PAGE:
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On Monarch, Beth Ditto Is Just Being Herself

Photo: Jason Kempin/Getty Images for ACM

While shooting Monarch, her second television series, Beth Ditto often went to her co-stars with acting questions. But when the characters of the country-music soap opera hit the stage, the tables were turned. “I had the best time because I was in my element,” says Ditto, who made her name as the ferociously brazen singer of dance-rock band Gossip in the late aughts. “And then Anna Friel was really nervous. She was like, ‘Oh, I can’t stand that.’”

Like her Monarch character, Gigi Roman, the outcast sister in a family of country musicians and moguls, Ditto is queer, fat, and southern; she even has an older sister. (“This is your bang for your buck right here,” she jokes.) Monarch came to Ditto as a lifeline in the middle of the pandemic when she found herself unable to tour and not returning to Showtime’s underappreciated black comedy On Becoming a God in Central Florida (in which she was stellar as Bets, the unassuming wife of a man sucked into a pyramid scheme) after the network canceled the show’s renewal because of COVID.

Gigi is almost a continuation of Bets; the character has a similar sense of naïveté when it comes to her wife and manager Kayla’s (Meagan Holder) obvious affair with Gigi’s businessman brother, Luke (Joshua Sasse), and carries a feeling of underappreciation as the late-to-ascend but more talented performer in the Roman fold. And after her sister, Nicky (Friel), records one of their late mother’s (Susan Sarandon) songs behind Gigi’s back, Gigi stands up for herself in her biggest moment yet, channeling her rage and resentment into smashing the set of the family’s Christmas special. That same day, she agrees to try for another baby with Kayla — without knowing her wife is already pregnant with Luke’s child. Compared with the Monarch melodrama, Ditto’s conversation with Vulture is loose and lighthearted. “I really did just pretend to be Chris Farley,” she says of the Christmas scene. “We joked about it a lot because it was so silly and over the top. It was hard to take that seriously, and I was afraid that was gonna come across.”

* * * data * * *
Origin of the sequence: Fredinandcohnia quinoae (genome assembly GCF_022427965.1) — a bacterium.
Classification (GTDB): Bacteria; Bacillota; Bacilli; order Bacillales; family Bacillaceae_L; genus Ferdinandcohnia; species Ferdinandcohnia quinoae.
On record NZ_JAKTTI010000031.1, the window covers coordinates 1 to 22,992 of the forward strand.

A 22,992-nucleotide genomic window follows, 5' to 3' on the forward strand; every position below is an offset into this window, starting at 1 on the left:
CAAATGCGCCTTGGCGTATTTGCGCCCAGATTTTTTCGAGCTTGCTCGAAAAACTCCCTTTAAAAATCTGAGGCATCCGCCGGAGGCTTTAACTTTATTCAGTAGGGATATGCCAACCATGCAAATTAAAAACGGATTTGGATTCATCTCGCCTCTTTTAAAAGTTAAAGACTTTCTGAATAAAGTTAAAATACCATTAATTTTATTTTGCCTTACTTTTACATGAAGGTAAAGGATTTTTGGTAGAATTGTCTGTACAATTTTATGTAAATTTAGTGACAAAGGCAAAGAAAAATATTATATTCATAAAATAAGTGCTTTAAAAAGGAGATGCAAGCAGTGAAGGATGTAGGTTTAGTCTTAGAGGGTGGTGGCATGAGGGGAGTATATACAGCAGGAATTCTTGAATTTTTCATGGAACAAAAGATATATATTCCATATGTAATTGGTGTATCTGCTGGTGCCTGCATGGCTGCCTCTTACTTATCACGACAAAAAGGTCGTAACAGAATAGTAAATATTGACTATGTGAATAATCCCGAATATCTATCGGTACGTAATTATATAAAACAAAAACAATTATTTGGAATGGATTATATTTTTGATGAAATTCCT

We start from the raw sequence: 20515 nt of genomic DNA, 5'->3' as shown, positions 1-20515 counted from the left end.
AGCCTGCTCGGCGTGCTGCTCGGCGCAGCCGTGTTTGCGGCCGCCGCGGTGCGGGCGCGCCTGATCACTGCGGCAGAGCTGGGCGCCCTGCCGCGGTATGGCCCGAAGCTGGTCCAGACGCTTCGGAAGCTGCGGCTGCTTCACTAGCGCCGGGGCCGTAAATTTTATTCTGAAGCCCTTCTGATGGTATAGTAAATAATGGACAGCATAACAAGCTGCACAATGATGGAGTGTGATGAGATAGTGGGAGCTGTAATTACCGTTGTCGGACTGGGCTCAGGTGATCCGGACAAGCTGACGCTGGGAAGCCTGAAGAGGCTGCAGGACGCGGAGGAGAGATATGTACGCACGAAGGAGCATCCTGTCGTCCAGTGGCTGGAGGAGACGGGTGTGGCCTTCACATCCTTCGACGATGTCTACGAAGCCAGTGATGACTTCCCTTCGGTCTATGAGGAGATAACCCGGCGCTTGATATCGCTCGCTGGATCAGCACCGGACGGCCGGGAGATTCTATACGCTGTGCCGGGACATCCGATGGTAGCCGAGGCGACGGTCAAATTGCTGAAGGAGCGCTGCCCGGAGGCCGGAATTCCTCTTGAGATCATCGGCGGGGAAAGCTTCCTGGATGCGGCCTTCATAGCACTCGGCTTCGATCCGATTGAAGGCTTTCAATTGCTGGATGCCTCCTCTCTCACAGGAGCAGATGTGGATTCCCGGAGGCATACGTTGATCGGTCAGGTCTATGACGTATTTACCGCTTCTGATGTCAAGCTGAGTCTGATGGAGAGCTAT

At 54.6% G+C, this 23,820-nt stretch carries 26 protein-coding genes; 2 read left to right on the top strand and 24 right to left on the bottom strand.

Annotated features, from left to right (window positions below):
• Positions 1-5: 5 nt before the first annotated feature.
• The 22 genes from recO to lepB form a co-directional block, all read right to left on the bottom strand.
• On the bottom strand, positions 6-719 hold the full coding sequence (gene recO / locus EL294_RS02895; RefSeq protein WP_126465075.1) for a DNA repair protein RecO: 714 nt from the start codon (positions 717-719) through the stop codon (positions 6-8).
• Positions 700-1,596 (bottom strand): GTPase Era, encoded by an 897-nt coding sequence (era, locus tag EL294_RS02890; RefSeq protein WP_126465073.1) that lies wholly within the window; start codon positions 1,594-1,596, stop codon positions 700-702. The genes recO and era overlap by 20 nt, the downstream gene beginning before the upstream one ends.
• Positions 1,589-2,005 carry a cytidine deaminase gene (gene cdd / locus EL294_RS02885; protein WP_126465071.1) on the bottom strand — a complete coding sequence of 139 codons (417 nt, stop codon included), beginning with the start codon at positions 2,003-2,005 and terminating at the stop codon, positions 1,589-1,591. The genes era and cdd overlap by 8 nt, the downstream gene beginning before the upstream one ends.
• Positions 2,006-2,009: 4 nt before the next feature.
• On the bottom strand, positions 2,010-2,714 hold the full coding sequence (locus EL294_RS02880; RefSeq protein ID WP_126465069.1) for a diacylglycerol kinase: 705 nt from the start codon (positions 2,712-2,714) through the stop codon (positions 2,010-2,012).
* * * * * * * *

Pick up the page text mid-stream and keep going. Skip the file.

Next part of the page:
This is your first acting gig to show off your musical side. What made you want to do that?
It was the pandemic, so musicians were scared to death. If you make your living from tours, you are in dire straits, and two years of that is frightening. It was like, What am I gonna do? I don’t know how to type, I’ve never been to college. Let me put this into focus for you: I got kicked out of typing class in high school, and I’ve never picked it up again. I was like, Okay, maybe I’ll open a day care — for real, these are my real thoughts.

Then this part comes in, and it’s a lesbian, plus-size is the word they used, country singer. And I’m like, Hello, yeah! Who else are you gonna get? What are your options here? You could pick someone with more acting experience, sure, or you could go with the real queer person who has music experience and had a small part on a TV show once! And did I mention I’m actually a Southerner, so I have experience in this country-music world?

I auditioned three or four times, and when they finally were like, “You got it!,” oh my God, I was so relieved. Then they told me about Anna Friel and I was like, “Oh my God, that’s amazing!” And then they told me about Susan Sarandon, and I was like, “You’ve got to shut your fuckin’ mouth!” And then Trace Adkins. I was like, “What? ‘Honky Tonk Badonkadonk,’ can do!”

What was your reaction to finding out Susan Sarandon dies in the first episode?
I was like, Are you out of your fuckin’ mind? Who cooked up this idea? I think we all thought that, honestly. But I love her. She’s been a good, good source for me, ’cause I’m not experienced. And I’ll go to Anna a lot, too, and my friends Kevin Cahoon and Meagan Holder, but if it’s a real serious industry question that I don’t understand, I’ll go to Susan. And she’s always open to it.

You’re saying you didn’t feel quite experienced in acting, but I see similarities between On Becoming a God’s Bets and Gigi.
That’s because I’m one speed, baby! I’m One-Character Beth. That’s what they call her.

What did you bring from On Becoming a God to Monarch?